RAMBLE REPORTS 2018
(click here for links to archive reports from previous years)
at Hilton of Cadboll - Friday 31 August 2018
9 scooters and a spare
met us at the car park opposite the Seaboard Memorial Hall at
Balintore on a beautiful bright, warm sunny day with clear blue
skies and a gentle breeze. Our party of about 25 guided by Tina, who
knows the area well, and her 2 collie dogs, set off through the
village towards Hilton, along a narrow street bordered on both sides
by old fisher cottages, some with beautifully kept little front
gardens, with pots of bright flowers. Buddleia bushes were
everywhere, attracting butterflies and bees on this lovely day.
We passed through
Hilton, turned slightly uphill, crossed over a cattle grid and on to
a grassy track next to the shore, below a steep hillside. Further
on, some of the party braved a narrow path up the hill to emerge at
the foot of a lovely grassy tree-lined driveway leading up to a
grass terrace just below the Glenmorangie Hotel with fabulous
panoramic views over golden stubble fields to the Moray Firth. It
was reckoned a perfect spot for lunch!
On the return journey we
all stopped to admire the replica Pictish stone at Hilton of Cadboll.
It bears the Christian cross on one side and secular carvings on the
other. The original stone can be dated to around 800AD and the upper
part of it is currently in the Museum of Scotland. We retraced our
steps to the car park where most of the party made full use of the
coffee, tea and homemade cakes available in the Memorial Hall.
It was a perfect day out
and huge thanks go to everyone who made this possible.
RSPB Ramble - 14th August 2018
Having just passed the
Corrimony Chambered Cairn which dates back 4000 years, it was
evident that the day’s weather was to be changeable with waterproof
clothing required. Martin started off by welcoming all to the ramble
with 21 persons taking part including new members Tom and Dannie
Hunt. Martin then introduced local farmer Lindsey Girvan who,
together with his wife Maimie and son David run the 3,035 hectare
grass and hill farm. The area around the farm had a chequered
history after the Battle of Culloden. Redcoat soldiers arrived and
set fire to the castle and surrounding dwellings leaving only one
building untouched because of a certain crest over its entrance. In
the meantime the rain was starting so it was time to start the
With the road being made
of crushed shale, the rain made no impression on our progress and
the scenery through the Corrimony Nature Reserve changed constantly.
One minute we saw Scots Pine then Birch then minutes later heathered
moorland. Later on into the ramble Martin gave a talk about the
structure and layout of the forest as he had helped draw up the
plans for its layout many years earlier.
Having arrived at a
suitable place for our lunch, and with the rain now having stopped,
we were joined by Simon McLaughlin who is the RSPB Ranger for the
Corrimony Nature Reserve who gave us a talk on what we were likely
to see. Spring was the time to see Black Grouse eating energy packed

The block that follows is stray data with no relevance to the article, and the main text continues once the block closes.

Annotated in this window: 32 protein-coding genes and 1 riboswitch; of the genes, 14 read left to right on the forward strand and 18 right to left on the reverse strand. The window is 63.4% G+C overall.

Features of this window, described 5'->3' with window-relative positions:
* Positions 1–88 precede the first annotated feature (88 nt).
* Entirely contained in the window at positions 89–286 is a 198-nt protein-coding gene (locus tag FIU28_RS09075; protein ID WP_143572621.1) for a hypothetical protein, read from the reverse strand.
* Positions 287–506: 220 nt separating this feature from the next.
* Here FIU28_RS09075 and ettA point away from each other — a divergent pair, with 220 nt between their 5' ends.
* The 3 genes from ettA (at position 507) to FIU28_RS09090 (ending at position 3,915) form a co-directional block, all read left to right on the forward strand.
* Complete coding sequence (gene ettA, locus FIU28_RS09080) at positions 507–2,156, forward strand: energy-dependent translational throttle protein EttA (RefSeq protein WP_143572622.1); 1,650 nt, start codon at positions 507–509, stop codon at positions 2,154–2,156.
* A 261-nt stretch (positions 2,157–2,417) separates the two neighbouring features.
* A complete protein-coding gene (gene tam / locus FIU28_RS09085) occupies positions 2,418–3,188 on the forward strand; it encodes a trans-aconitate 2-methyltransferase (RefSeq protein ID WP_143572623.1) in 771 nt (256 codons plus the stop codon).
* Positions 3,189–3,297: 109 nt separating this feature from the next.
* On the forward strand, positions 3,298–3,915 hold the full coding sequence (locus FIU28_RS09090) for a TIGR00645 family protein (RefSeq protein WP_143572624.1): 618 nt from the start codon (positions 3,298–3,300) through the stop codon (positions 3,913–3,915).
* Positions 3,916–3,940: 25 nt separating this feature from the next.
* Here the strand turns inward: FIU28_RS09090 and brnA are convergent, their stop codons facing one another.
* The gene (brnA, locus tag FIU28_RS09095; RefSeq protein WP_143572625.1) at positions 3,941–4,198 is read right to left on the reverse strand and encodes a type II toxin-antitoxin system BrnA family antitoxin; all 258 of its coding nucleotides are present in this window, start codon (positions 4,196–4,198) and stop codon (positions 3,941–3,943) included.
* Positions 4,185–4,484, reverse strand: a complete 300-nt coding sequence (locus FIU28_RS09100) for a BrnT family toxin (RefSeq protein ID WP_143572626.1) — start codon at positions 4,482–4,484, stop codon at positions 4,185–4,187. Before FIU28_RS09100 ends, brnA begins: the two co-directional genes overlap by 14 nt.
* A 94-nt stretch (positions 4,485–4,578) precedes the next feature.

leaf buds. Summer for the Common Sandpipers and Dragon Flies around
water. Autumn you could see the Scottish Crossbill looking for seed
laden cones on pine trees.
With one eye on the
clouds we set off again in search of Loch Comhnard which in the
Winter plays host to Whooper Swans arriving from the Arctic Circle.
Loch Comhnard turned out to be wind swept and with dark clouds
looming we headed back to the start. What started out overcast and
damp turned out to be a very pleasant outing.
Eighe - 26th July 2018
conditions, we rambled at Beinn Eighe National Nature Reserve. We
set off from the visitor centre at Kinlochewe along a winding path
under the trees, past stone “land art” sculptures and carved wooden
totems. We were accompanied by Jack Ward, who is deer stalker and
reserve officer at Beinn Eighe, and he proved to be an informative
and entertaining guide. He explained what was being done in terms of
returning the landscape to its original form, by taking out the
planted spruces and other forestry trees and encouraging the
regrowth of the native Scots pines, and “blurring” the straight
lines of the edge of the planted forest. This procedure also
involves managing the deer, which would otherwise eat everything in
sight, and keeping their numbers to sustainable levels.
the trees we began to climb gently through more open land, under a
clear blue sky, with breathtaking views over to Slioch in the north,
Glen Docherty to the southeast and the bare stony ridges of Beinn
Eighe itself to the southwest. Jack told us to watch out for
dragonflies (there are four types at Beinn Eighe) and Scotch Argus
butterflies. As we dipped back among trees again there was also a
profusion of delicious raspberries – although not so many after we
had munched our way along the path!
out on the hill were shimmering under the sun. There is almost
something unnatural about rambling on the west coast of Scotland
and, basically, being too hot! Certainly too hot to want to sit and
bake ourselves over our lunch, and we stopped for our picnic in a
little car park back in Kinlochewe, blissfully shaded by trees,
before plunging back onto the trails of the Nature Reserve.
All in all it
was a glorious day, and we could not have seen this wild and
beautiful area in better conditions; and the sun, and occasional
gentle breeze, kept at bay the really dangerous wildlife – the
midgies for which the area is renowned!
Beinn Eighe is
the most distant of our rambles, and in the past it has been
cancelled at the last minute because of atrocious weather; but this
time it was a perfect day and more than worth the effort.
And the raffle
raised £30.00 – well done, everybody!
Glenmore - 9th July 2018
On the ninth of July the Highland Disabled Ramblers had a pleasant
ramble along some of the tracks on the south side of Loch Morlich in
the Forestry Commission’s Glenmore Forest Park.
After comfort stops at the Glenmore Visitor Centre we parked in the
Hayfield Car Park. We had nine scooters, two as spares and for the